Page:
Division of Parole and Probation Reminds Sexual Offenders to Be Compliant This Halloween
Towson, MD (October 26, 2011)---Once again this year, the Maryland Division of Parole and Probation (DPP) will be monitoring certain sexual offenders and reminding them to stay away from children’s Halloween activities. Selected offenders have been sent letters and window signs indicating that they have no candy. In addition, Parole and Probation agents will be conducting home visits and working with local law enforcement in some regions across the state to ensure that offenders are compliant.
“Parole and Probation is always very proactive on Halloween,” says DPP Acting Director Patricia Vale. “Our specially trained agents are vigilant, and take their work seriously.”
Offenders are asked to keep their porch lights out, place “NO CANDY” signs in their windows, and stay away from children’s activities. Those found to be noncompliant could face sanctions for violating the terms of their supervision.
Statewide, the Maryland Division of Parole and Probation supervises approximately 65,000 men and women on parole, probation, and mandatory release supervision. These include more than 2,500 sexual offenders statewide. DPP is also responsible for sexual offenders who have been sentenced but not yet released to supervision.
Sexual offenders present specific challenges. Thanks to support from the O’Malley administration, legislation passed during the 2006 Emergency Legislative Session mandated collaborative containment (“COMET”) teams for sexual offender management COMET teams with offender-to-agent reduced caseloads of 30-to-one have been intensively trained throughout Maryland; their training included sex offender laws and relevant agency policies, victimology, treatment domains, relapse prevention, and many other subject areas.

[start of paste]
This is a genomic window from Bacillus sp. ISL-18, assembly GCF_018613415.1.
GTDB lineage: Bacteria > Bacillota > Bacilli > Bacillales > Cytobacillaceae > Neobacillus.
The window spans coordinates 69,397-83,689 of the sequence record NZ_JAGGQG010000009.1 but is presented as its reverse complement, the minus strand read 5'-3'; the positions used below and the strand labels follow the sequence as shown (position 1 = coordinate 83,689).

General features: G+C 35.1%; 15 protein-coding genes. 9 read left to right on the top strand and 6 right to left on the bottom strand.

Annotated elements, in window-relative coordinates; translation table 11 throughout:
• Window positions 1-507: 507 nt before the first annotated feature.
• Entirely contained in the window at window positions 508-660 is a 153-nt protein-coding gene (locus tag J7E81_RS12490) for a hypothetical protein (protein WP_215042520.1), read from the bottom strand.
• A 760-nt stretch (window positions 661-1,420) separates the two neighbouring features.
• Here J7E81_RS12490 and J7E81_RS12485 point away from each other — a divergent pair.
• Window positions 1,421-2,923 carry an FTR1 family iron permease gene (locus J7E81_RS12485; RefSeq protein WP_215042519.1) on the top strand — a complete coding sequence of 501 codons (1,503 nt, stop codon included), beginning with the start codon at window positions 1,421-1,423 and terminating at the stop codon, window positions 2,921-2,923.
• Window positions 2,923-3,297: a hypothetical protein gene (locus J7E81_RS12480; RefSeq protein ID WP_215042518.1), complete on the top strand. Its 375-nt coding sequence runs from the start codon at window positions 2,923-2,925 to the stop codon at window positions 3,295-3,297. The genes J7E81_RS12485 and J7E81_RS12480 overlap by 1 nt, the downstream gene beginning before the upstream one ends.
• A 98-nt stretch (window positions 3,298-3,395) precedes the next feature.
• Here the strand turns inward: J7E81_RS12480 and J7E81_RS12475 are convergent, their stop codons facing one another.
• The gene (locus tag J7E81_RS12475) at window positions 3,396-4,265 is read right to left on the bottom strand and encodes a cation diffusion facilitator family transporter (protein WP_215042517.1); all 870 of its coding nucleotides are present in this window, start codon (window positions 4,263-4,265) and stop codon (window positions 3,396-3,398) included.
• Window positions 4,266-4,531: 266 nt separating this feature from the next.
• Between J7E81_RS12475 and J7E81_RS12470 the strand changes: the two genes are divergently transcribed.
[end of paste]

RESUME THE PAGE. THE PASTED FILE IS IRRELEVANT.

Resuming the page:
DPP uses a special risk instrument specifically designed to assess sexual offenders to examine every single sexual offender in its system, and initially places all offenders under the highest level of supervision, which includes daily telephone contacts, weekly face-to-face meetings, mandatory treatment referrals based upon risk assessment, and at least monthly verification of compliance with all terms of supervision and Sex Offender Registry requirements. Offenders are moved to lower supervision levels only on the basis of consistent successful compliance and satisfactory risk assessment scores.
The management of sexual offenders in Maryland includes:
Clinical Polygraph Exams
These increase the accountability of sexual offenders for past behaviors, ensure compliance with current supervision, and serve as a deterrent.
Software may be installed on an offender’s computer allowing an agent to monitor or restrict access to particular activities and locations. This allows more accurate risk assessment and potentially prevents victimization. Agency policy requires computer monitoring for any sexual offender release from the Division of Correction who is a child sexual offender required to register with the Md. Sex Offender Registry.
GPS tracking may be used around-the-clock by DPP as required. Curfews may be established and monitored; agents may set geographic exclusions and boundaries; alerts are generated when an offender violates the rules.
A copy of the letter certain sexual offenders will receive from Parole and Probation is included with the attached release. They will also receive a plain “No Candy” sign for their windows.